For decades now women have been trying to ‘have it all.’ Some say it's impossible. Some say it’s the only way. There are some who think it all depends on the woman. It's a complicated debate which has raged since the 1960’s and which will probably continue to rage for a long time to come. In today's modern, affable, generally equal society, there is still no right answer. So has Louise Mensch emptied the feminist ‘suggestion box’ and thrown its contents into the office shredder?
Mensch has used an age old, patriarchal excuse to quickly and quietly explain away what in fact appears to be another shrewd career move. Speculation over the MP’s resignation is rife with some suggesting that the decision is down to money; Mensch stands to make more financially with a move away from politics. Her plan to relocate to New York with her family has brought suspicion, with many assuming that she will quickly join Rupert Murdoch’s state-side media empire, and continue to make money as a public figure.
Supposing that there is some validity to this, Mensch’s resignation forces us to confront another ugly truth. It is not the fact that the MP has seemingly been forced to choose between her work and her family that is the problem, it is the notion that she would rather use this tired excuse than admit to a potentially lucrative, non-altruistic financial change. And here we have the real crux of the problem, and the real reason why we should perhaps feel sympathetic towards Mensch’s situation. Fair or unfair, as a female politician Mensch is seen as a standard-bearer for the women's movement. As a result her motives are scrutinised in a totally different way to those of her male counterparts. Society’s insistence on building powerful women up to be ‘superhero’ figures of the feminist movement has resulted in individuals like Mensch being forced into yet another gender trap.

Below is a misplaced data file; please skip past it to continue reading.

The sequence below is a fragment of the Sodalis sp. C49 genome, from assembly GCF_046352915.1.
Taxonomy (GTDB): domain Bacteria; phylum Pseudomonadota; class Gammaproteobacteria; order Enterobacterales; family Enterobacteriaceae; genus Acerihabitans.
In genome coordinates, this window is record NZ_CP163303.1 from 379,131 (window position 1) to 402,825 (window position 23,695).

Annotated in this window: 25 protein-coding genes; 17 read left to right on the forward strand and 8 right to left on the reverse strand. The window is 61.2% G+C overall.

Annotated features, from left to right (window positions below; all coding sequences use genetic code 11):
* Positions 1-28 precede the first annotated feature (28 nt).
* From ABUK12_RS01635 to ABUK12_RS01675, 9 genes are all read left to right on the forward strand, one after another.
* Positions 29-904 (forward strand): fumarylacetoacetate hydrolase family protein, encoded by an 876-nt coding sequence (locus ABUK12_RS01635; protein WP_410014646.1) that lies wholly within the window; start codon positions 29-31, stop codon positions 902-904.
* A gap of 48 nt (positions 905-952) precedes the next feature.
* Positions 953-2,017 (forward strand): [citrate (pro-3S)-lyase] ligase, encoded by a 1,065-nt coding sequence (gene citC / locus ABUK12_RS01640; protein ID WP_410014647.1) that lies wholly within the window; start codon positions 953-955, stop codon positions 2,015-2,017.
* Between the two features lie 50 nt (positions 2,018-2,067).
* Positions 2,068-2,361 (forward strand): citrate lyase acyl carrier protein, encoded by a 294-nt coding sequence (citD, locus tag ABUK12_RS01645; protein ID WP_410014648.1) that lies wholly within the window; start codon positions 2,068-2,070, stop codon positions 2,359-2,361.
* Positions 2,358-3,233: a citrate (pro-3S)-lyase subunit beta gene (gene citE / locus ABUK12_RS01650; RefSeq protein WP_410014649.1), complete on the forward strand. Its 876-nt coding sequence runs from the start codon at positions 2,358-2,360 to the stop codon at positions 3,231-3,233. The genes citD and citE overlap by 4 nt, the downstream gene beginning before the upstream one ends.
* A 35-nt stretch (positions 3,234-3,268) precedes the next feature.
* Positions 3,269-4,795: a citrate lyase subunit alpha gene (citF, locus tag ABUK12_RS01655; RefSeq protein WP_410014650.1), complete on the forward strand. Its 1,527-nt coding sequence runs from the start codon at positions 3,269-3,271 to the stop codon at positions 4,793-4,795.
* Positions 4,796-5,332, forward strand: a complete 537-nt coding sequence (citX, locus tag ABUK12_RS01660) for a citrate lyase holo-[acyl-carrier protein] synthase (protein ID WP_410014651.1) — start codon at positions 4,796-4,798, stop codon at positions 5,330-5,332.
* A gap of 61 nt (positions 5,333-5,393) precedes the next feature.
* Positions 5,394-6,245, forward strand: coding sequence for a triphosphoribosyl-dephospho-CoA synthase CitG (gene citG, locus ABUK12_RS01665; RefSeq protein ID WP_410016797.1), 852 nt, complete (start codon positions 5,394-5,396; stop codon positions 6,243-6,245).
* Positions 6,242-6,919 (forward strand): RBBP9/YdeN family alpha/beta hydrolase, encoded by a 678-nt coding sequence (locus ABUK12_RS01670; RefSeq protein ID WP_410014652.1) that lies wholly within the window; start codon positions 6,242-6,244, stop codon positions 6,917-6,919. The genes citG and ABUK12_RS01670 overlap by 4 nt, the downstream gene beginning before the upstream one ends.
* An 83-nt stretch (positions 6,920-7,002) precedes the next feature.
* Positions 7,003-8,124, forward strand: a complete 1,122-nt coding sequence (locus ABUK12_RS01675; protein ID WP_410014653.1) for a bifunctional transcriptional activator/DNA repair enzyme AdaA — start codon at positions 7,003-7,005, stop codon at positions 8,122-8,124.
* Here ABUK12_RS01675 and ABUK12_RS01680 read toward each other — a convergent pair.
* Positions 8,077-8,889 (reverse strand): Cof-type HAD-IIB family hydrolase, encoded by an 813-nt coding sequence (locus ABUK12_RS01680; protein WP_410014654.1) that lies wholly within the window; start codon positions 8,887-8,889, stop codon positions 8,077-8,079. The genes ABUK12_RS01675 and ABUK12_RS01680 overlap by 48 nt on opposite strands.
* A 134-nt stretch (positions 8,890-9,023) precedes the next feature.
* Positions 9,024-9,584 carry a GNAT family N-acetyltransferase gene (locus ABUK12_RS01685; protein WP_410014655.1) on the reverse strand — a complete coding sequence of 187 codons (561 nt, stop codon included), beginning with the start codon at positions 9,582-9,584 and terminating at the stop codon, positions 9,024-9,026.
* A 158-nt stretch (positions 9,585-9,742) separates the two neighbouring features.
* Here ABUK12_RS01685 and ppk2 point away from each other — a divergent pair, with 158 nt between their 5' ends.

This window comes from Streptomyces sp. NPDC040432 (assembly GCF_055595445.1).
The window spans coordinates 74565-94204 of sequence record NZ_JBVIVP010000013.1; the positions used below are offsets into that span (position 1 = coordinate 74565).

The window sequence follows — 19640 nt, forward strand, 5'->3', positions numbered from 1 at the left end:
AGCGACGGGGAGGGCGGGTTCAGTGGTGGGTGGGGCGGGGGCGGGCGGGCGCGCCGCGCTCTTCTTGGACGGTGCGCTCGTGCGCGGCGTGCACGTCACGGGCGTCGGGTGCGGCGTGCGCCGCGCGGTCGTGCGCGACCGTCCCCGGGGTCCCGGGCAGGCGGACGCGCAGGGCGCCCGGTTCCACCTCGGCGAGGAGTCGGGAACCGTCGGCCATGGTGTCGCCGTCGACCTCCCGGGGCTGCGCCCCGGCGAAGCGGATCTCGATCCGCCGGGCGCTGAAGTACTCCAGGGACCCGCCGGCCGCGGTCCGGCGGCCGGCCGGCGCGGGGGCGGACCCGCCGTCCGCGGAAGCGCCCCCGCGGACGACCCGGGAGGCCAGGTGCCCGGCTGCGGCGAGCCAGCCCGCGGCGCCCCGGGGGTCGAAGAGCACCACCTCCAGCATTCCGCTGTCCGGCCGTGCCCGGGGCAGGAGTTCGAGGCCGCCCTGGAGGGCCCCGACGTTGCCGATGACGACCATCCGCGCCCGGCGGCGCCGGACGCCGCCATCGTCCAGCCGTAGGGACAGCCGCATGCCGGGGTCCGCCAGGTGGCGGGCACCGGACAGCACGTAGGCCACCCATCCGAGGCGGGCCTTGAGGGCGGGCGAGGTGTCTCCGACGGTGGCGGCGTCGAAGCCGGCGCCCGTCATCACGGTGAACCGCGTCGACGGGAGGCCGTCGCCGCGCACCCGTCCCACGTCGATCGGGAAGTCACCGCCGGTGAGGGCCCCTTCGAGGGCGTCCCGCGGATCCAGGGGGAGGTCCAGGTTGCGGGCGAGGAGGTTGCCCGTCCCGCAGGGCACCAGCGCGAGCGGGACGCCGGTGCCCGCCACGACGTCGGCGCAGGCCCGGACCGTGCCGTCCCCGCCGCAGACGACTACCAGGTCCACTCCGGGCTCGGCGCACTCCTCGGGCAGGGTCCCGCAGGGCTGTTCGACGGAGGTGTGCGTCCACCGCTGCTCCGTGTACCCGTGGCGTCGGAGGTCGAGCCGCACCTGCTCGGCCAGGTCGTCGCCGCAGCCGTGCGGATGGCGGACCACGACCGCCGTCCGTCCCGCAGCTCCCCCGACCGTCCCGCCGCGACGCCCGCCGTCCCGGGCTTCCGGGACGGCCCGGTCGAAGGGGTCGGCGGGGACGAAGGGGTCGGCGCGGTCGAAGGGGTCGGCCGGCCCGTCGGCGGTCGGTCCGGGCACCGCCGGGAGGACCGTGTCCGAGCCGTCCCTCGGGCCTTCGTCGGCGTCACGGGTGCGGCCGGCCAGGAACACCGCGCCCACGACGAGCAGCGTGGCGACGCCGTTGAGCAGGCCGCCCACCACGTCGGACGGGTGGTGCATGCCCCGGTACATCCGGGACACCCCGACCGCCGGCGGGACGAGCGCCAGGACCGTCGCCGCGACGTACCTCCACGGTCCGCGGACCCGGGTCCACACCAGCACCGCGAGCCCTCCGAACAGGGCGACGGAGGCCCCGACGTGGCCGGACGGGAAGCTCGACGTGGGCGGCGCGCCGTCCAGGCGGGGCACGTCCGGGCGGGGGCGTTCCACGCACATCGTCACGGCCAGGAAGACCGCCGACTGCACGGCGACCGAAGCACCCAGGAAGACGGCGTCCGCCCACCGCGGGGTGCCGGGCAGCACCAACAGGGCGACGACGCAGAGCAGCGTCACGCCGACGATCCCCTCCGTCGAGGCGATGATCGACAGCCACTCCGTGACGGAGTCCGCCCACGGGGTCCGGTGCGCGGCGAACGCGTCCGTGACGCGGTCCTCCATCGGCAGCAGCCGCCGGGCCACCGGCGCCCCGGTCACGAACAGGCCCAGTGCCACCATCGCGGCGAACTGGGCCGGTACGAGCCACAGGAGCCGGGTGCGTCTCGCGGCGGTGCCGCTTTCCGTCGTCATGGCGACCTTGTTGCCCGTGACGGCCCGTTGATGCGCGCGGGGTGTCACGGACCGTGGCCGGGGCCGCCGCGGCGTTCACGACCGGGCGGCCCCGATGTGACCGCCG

How difficult it must be for women like Louise Mensch, trying to figure out which decisions will earn the least contempt. A successful female choosing to climb off her pedestal in order to make more money as a media hack, it goes against our vision of women as sweet, caring, and ultimately self- sacrificing. And here we finally have it! Those tired old clichés, that view of ‘woman’ as the servant, the unselfish martyr type, those things are still there. We simply call them something different now. By daring to live as a ‘successful person’ rather than a ‘successful woman,’ Louise Mensch has shredded her pass to the feminist after-party. By refusing to act as a representative for ‘women who want it all,’ Mensch has been cast out. Fair?